Sitka Sedge Natural Area: Tillamook Coast, Oregon

Path on Kinnikinnick Woods Loop

by Adam Sawyer

Coastal habitats are far more diverse than most people recognize. To the casual visitor, the Oregon Coast has places with sand (the beach) and places with trees (the forest). But those are just the bookends of the Tillamook Coast habitat. In addition, there are tidal flats, saltwater marshlands, wetlands, coniferous forested dunes and more.

A 357-acre stretch of land between Cape Kiwanda and Cape Lookout is home to all of those ecosystems. The prime piece of real estate had been part of a farm before it bounced from investors to EcoTrust to Oregon Parks and Recreation. It finally landed as the Sitka Sedge State Natural Area, Oregon’s newest state park. Named after the native grass-like plant found throughout the area, Sitka Sedge is also home to a handful of freshwater creeks making their way down to the Pacific, as well as views of Haystack Rock in Pacific City, Cape Lookout and the wildlife-rich Sand Lake Estuary. The 3.5 miles of looping trails visit every corner of this slice of biodiverse heaven. It’s also a particularly good place to disconnect from technology and reconnect with nature, as there is no cell service within the park.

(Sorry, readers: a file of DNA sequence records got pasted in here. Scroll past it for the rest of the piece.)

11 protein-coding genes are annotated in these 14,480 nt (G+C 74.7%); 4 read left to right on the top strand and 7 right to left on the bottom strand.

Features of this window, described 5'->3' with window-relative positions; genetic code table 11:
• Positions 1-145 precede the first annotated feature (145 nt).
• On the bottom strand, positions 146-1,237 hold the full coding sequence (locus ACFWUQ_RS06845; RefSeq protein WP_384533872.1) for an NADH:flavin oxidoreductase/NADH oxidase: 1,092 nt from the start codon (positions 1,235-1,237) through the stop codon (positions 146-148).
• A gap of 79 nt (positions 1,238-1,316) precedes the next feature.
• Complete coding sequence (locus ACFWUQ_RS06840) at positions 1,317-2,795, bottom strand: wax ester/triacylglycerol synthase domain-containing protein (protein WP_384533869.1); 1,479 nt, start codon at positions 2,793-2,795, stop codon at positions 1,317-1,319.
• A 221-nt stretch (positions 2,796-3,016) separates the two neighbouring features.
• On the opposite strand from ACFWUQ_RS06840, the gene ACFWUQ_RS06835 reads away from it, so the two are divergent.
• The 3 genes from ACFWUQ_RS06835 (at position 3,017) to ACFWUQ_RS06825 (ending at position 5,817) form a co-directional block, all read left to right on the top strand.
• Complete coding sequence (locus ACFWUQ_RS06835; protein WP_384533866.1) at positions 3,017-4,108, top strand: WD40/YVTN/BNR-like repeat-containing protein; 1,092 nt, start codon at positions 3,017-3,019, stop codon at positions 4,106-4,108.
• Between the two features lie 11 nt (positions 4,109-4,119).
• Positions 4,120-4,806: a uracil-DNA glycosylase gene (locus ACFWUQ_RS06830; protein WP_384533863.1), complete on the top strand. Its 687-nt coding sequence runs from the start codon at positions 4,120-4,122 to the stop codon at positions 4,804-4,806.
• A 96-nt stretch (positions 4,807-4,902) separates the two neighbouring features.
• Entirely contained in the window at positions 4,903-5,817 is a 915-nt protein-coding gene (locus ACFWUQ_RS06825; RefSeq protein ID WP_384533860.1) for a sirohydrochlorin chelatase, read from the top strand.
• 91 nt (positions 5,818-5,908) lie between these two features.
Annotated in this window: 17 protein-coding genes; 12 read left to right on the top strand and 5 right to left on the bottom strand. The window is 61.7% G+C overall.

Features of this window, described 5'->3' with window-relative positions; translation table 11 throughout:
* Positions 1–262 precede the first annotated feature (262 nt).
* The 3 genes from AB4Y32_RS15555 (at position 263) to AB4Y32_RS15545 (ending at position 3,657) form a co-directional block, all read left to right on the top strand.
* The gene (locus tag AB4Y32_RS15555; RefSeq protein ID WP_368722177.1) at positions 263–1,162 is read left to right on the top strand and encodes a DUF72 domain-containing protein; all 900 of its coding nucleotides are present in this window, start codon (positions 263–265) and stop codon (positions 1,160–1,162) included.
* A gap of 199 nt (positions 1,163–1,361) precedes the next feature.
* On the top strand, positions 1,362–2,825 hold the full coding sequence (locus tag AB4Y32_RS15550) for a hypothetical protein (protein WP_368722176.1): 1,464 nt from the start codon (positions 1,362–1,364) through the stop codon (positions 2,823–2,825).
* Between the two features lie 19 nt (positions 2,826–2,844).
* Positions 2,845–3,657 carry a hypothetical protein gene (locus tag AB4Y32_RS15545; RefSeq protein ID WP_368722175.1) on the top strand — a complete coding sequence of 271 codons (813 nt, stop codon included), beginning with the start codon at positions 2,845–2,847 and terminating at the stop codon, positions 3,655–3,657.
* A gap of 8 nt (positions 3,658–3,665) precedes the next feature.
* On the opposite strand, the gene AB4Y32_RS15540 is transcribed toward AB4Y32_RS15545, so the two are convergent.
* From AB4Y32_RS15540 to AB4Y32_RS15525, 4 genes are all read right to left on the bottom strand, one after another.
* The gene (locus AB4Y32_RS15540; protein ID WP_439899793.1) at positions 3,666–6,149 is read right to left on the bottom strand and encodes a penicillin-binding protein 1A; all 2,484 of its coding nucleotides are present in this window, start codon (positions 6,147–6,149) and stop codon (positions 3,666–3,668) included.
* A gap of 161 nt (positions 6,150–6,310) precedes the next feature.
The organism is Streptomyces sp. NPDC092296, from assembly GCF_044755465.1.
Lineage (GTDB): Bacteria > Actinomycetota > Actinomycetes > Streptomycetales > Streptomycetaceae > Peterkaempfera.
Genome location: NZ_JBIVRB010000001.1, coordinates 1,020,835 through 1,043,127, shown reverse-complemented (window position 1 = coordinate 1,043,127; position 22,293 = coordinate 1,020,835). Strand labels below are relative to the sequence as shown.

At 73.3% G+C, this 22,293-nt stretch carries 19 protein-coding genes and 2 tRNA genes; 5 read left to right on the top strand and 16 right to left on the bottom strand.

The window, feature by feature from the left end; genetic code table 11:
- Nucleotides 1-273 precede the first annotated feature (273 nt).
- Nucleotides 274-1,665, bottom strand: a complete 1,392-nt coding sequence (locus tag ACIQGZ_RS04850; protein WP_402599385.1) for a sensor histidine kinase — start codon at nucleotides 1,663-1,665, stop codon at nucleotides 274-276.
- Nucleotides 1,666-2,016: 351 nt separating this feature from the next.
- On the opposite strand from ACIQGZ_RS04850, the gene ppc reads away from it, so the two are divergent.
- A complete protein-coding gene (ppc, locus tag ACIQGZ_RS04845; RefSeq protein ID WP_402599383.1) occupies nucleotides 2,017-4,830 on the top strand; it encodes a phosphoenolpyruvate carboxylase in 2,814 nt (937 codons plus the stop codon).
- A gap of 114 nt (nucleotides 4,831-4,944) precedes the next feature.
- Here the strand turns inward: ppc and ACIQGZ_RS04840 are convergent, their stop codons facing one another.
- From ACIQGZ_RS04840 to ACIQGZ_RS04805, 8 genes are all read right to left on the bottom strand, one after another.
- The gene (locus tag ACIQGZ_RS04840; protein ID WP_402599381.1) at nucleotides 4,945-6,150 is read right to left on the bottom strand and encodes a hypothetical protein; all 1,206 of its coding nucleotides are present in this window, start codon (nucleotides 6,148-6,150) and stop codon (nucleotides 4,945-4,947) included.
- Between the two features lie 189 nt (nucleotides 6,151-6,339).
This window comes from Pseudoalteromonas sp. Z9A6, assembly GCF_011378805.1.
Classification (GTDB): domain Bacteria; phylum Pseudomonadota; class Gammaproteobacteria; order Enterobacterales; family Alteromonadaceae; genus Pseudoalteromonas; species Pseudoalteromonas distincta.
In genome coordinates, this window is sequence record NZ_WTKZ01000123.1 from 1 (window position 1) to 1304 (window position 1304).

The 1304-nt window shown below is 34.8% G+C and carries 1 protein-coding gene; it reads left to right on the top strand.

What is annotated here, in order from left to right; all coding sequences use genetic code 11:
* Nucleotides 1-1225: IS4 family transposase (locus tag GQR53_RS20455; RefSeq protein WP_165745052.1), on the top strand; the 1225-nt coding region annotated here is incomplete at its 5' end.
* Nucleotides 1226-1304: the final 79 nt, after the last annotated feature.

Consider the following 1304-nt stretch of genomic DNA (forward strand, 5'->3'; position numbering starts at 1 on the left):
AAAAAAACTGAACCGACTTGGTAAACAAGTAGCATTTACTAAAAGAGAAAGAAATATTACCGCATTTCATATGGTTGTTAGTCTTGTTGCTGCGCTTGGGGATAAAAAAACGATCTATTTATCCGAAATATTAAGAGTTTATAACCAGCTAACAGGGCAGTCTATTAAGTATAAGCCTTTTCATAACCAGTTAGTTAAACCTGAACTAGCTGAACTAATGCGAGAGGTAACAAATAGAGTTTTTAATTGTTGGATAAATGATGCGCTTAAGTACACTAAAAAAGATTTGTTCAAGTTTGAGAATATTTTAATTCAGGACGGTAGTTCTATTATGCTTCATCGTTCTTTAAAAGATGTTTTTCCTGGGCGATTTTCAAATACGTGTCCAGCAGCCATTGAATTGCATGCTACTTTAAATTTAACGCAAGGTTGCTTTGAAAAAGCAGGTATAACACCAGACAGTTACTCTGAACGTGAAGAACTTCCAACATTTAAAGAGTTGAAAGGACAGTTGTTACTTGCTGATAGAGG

The explorations begin on the half-mile, ADA-accessible Beltz Dike Trail, a dike constructed in the 1920s. Red alder and Sitka spruce lord over an understory of elderberry, salal and western spiraea, before reaching a junction at the end of the dike trail. From there you’ve got a number of loop options. While there are a few beach-access points, an area reserved for snowy plover nesting is restricted from March 15 through September 15.

The aptly named Estuary View Loop offers wide-open estuary and coastal views and a forest of shore pine. Kinnikinnick Woods Loop explores a fairytale landscape of dense thickets of dwarf Sitka spruce, shore pine, brightly colored beds of moss and lichen and the occasional forested tunnel passage. This path also visits a seasonal sedge pond and a number of side-trip viewpoints, including the grassy Elk Knoll, where a bench provides expansive views of the freshwater wetlands. Pick and choose your loop options or combine all trails for a roughly 4-mile outing.

The acquisition and designation of the Sitka Sedge State Natural Area was a backyard boon for Tillamook-area residents and an absolute joy for visitors in search of tranquil beauty and the diversity of Oregon’s north coast.